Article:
Lastly, since the effect of NaCl/c on the measurement of |Γ| and compressive strength has been discussed, it would be interesting to determine if one could determine a relationship of |Γ| vs. compressive strength. In FIGS. 17 and 18, there is a linear relationship between NaCl/c and measurements of |Γ|. In FIGS. 19 and 20, it is shown that compressive strength increases linearly with respect to NaCl/c ratio. Therefore the relationship between |Γ| and compressive strength should also be linear. This behavior is readily observed in FIGS. 19 and 20. Therefore the nondestructive determination of compressive strength of mortar as a function NaCL/c ratio could be possible by using a linear interpolation scheme with respect to an uncontaminated specimen. FIG. 21 indicates that the relative permittivity of water for different salinities decreases as a function of frequency. FIG. 22 illustrates that the loss factor of water increases with greater salinity and the differences therebetween can be more readily determined at relatively lower frequencies.
 With reference to FIG. 23, an electromagnetic theoretical model for calculating the reflection properties of a multi-layered dielectric composite structure inspected by an open-ended rectangular waveguide has been developed. The input parameters to this model include the frequency of operation, the number of layers, the thickness of each layer (t) and the dielectric properties (εr) of each layer.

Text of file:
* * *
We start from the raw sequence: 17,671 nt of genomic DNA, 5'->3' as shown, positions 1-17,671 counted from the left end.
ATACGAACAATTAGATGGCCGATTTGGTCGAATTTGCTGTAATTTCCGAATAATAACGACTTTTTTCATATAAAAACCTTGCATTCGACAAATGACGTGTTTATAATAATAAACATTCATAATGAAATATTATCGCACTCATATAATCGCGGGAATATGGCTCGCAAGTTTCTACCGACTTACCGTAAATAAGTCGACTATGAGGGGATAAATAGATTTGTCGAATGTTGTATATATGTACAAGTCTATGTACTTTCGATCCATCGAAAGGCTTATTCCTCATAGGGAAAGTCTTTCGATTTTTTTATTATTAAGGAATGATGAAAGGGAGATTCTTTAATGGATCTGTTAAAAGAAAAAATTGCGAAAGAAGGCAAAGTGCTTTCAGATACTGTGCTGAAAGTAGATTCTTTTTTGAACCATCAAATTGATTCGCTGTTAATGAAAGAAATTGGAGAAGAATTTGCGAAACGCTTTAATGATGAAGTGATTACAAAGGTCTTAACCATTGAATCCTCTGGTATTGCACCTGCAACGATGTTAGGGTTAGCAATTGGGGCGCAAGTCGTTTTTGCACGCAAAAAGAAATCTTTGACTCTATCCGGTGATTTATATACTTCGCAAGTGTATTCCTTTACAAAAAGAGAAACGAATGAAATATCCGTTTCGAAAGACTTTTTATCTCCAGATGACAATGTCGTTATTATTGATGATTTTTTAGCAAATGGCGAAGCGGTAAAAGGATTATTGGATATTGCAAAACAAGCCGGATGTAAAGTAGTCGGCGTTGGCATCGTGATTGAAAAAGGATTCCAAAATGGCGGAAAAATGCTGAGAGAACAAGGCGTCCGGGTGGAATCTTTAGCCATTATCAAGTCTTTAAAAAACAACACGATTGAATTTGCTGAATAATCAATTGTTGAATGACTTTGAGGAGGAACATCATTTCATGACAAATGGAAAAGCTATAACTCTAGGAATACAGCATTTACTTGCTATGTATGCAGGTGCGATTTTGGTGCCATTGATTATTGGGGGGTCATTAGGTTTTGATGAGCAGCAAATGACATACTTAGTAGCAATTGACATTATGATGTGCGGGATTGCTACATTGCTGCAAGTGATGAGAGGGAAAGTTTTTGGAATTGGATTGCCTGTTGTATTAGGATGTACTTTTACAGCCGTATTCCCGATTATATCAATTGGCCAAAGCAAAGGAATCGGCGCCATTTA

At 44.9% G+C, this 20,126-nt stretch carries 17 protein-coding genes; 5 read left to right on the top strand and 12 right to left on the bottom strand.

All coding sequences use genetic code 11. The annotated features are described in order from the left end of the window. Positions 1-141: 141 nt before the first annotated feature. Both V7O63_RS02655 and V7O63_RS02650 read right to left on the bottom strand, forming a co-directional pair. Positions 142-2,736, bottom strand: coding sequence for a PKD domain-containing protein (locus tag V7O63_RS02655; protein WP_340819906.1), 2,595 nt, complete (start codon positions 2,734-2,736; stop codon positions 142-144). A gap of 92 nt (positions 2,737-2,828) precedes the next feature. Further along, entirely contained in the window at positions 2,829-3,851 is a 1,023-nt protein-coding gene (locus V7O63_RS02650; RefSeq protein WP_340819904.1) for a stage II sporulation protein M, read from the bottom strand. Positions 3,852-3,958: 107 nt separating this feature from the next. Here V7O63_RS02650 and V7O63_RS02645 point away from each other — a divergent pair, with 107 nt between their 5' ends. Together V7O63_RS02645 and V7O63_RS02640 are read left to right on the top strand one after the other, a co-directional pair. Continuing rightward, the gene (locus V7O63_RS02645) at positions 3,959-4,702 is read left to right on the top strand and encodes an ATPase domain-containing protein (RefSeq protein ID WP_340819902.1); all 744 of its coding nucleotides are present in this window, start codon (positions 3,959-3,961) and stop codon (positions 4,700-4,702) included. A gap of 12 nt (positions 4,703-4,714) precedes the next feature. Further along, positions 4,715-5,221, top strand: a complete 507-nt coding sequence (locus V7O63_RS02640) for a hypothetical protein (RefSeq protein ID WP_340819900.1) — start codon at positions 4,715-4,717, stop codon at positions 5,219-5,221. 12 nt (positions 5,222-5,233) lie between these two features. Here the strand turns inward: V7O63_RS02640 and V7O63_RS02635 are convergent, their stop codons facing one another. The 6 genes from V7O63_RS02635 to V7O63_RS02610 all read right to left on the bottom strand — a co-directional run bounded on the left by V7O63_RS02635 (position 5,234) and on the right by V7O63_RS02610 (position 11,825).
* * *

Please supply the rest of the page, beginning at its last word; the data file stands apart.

Consider each specimen to be modeled as a multi-layered material after successive exposure to the chloride solution. As mentioned earlier, it is intended to use relatively low microwave frequencies for all specimens including concrete. Consequently, all specimens can be considered to be homogeneous at these frequencies, and the influence of discrete aggregates in concrete will be at best minimal and can be neglected. Hence, the homogeneous layered model of a concrete specimen is valid for this modeling effort. For each specimen, its dielectric properties will be calculated from its measured reflection coefficient before it is exposed to chloride and after exposure to successive accelerated chloride contamination. This information is then used as a close estimate of the dielectric properties of each layer of the discretely modeled specimen. From the actual measurements of some of the drilled cores, we will obtain information about the manner by which the chloride has penetrated into each specimen. From this information a certain trend for chloride penetration into the specimen can be formed; namely, a linear or exponential chloride penetration trend. Additionally, the depth to which chloride may have penetrated will also be known. Subsequently, using these pieces of information we can discretize the depth of penetration to estimate the number of layers for the model and their respective dielectric properties. Once the reflection coefficient of a specimen is calculated using this model, it will be compared to the measured reflection coefficient. The dielectric property trend (indicator of the trend of chloride penetration) and the number of layers will then be iteratively modified to get a closer agreement between the measured and the calculated reflection coefficients. The results of this model can then be used as a predictor of chloride content and the extent (depth) of its penetration for unknown concrete specimens in practical environments. This is to say that once the reflection coefficient of an unknown concrete specimen is measured the chloride level and its depth ofpenetration may be determined using the results of this model.